Turkey considering shutting down web sites without a warrant

In its latest attempt to control the internet, the Turkish government announced it’s looking into a bill that would grant powers to block any site that is considered as threatening “national security and public order” without an immediate court order.

The bill would give a green light to the prime minister and communication minister to make such decisions.

“If a situation concerning … public order and national security [arises] … the prime ministry, TİB [Telecommunications Directorate] will be able to temporarily remove content or block access,”Transportation, Maritime Affairs and Communications Minister Lütfi Elvan told reporters.

He noted that even though the website could be shut down immediately, a court order would still have to be filed “within 24 hours.”

“The judge shall announce his decision within 48 hours from the time of [action]; otherwise, the [prohibition] shall automatically be lifted.”

There is a similarity to that and our own anti-terror legislation, except that the Turks are dealing the the comunications end of terrorism, whereas John Key is more concerned about keeping wanna-be terrorists from messing up our reputation by stopping them going overseas to fight.  

The new draft bill also discusses penalties for not cooperating and includes fines up to 500,000 lira (US$215,000).

Turkey has already blocked websites such as Twitter and YouTube under court order in the past, citing security reasons.

The decision to turn off Twitter on March 21 came after audio recordings allegedly proving corruption among Turkish Prime Minister Tayyip Erdogan’s associates were posted on the site.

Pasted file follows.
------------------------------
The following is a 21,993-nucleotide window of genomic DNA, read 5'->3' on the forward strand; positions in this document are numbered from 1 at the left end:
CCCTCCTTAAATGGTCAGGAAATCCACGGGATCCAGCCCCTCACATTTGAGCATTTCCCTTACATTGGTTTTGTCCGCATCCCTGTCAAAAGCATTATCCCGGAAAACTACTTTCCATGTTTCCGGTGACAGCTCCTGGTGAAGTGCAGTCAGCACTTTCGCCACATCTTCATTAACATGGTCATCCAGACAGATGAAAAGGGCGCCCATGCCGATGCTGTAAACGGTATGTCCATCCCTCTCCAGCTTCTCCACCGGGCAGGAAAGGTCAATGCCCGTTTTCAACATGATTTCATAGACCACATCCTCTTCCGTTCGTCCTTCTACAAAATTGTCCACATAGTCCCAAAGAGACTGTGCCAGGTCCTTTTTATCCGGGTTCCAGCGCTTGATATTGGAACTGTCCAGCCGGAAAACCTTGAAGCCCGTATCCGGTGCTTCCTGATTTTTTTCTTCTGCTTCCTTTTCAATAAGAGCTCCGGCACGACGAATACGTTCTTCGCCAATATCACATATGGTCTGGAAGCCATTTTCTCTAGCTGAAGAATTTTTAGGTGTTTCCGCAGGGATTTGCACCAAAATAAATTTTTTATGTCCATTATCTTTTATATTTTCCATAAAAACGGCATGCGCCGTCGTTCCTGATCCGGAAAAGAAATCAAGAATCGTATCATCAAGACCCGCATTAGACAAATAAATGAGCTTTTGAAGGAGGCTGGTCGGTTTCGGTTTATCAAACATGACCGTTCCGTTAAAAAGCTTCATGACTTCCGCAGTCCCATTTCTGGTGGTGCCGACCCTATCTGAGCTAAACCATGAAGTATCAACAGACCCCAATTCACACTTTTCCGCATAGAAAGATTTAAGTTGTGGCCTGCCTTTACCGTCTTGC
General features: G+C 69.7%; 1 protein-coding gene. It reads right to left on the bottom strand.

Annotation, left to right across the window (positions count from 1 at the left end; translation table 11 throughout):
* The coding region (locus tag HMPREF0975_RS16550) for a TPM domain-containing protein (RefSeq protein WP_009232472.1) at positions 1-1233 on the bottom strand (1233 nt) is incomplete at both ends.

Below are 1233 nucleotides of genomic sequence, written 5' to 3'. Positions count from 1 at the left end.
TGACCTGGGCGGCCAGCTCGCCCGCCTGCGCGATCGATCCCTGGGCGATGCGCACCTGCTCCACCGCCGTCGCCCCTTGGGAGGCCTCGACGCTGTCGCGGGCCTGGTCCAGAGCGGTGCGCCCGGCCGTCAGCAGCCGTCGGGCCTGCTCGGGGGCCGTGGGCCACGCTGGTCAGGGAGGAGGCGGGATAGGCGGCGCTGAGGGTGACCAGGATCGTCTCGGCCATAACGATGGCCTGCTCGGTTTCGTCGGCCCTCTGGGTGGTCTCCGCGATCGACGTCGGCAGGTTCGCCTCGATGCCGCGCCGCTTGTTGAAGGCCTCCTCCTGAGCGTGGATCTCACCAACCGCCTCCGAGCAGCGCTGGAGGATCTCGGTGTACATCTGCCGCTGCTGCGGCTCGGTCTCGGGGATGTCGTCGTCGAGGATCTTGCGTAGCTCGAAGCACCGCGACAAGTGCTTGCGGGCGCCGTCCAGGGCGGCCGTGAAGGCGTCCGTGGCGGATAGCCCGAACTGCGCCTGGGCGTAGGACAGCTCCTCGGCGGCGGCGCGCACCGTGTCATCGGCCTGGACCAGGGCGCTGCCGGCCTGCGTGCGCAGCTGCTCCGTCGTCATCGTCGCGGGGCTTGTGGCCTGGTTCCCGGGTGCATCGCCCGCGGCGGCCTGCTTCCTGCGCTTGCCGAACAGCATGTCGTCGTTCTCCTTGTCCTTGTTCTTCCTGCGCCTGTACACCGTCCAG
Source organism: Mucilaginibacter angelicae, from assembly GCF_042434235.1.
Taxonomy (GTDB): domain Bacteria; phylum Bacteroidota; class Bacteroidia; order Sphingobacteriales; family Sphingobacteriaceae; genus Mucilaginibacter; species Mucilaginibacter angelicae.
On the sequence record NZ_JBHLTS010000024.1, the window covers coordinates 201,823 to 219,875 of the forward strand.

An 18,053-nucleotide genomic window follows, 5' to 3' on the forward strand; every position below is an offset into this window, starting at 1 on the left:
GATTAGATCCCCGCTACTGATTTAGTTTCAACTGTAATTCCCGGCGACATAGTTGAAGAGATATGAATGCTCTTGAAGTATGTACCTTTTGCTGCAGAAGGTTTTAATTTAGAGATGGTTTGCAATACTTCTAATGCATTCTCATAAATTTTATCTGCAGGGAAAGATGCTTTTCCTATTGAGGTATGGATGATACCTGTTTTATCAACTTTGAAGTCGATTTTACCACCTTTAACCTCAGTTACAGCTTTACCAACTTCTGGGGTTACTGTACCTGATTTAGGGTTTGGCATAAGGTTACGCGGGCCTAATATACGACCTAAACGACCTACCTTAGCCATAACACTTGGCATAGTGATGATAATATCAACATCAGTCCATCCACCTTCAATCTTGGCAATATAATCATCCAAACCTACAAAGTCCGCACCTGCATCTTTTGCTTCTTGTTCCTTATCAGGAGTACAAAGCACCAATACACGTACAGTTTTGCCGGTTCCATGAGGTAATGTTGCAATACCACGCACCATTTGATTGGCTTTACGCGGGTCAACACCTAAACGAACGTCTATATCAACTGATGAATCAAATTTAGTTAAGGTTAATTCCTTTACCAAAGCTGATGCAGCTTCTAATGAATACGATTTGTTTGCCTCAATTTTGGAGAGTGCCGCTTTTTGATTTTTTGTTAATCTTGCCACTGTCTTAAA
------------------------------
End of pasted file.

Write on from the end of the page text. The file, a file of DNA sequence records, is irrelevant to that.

Meanwhile, the access to YouTube was cut off on March 27 after an explosive leak of audiotapes, which appeared to show ministers talking about provoking military intervention in Syria, was uploaded to the site.

This sort of legislation is very very tempting when you are faced with something on the Internet you don’t want.  For example, John Key could have shut down Twitter to stop further Whaledump releases by citing it was protecting its citizens.

All very well if you agree with the gag, but if you don’t it is a chilling power for government to wield.

Still.  If they can’t justify it withing 48 hours, they have to released the web site and be subject to the Streissand Effect.

 

– RT

 


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  • Reid

    Geographically, historically and culturally Turkey are the bridge between East and West. They’re the fulcrum therefore you see it as a test market for certain political kites in much the same way in other arenas you see NZ used for, such as things like EftPos.

    • dgrogan

      In that case, we’re heading for trouble as, Erdoğan is sympathetic to the adoption of Sharia Law.

      • Isherman

        I’ve said it since day one with Erdogan, and the AKP, he’s an Islamist in all but bushy beard. In short, he’s the sort of leader that Attaturk wanted to prevent.

        • LabTested

          “Democracy is just a train you ride until you are ready to disembark”. – Erdogan

          and here is another quote….

  • Orion

    Turkey is on its way to radical Islam and Europe wants it to be part of the EU. My god the world really is stupid.

  • Michael Dunn

    This looks like a law and order issue, to allow authorities to quickly block sites that may pose a threat to civil security. The review within 48 hours means that the authorities will have to explain their reasons for acting. Contrast that with the situation here in Tajikistan where’s the authorities can and do order telcos to block access to specific websites or even to the international web network. For example, access to F***book has been blocked here for the past 30 days or so. It was accessible when I arrived here, but now no longer, unless you have a satellite connection. And yet there is no recourse or redress available to the million or more people so affected. So The people of Turkey should consider themselves fortunate!

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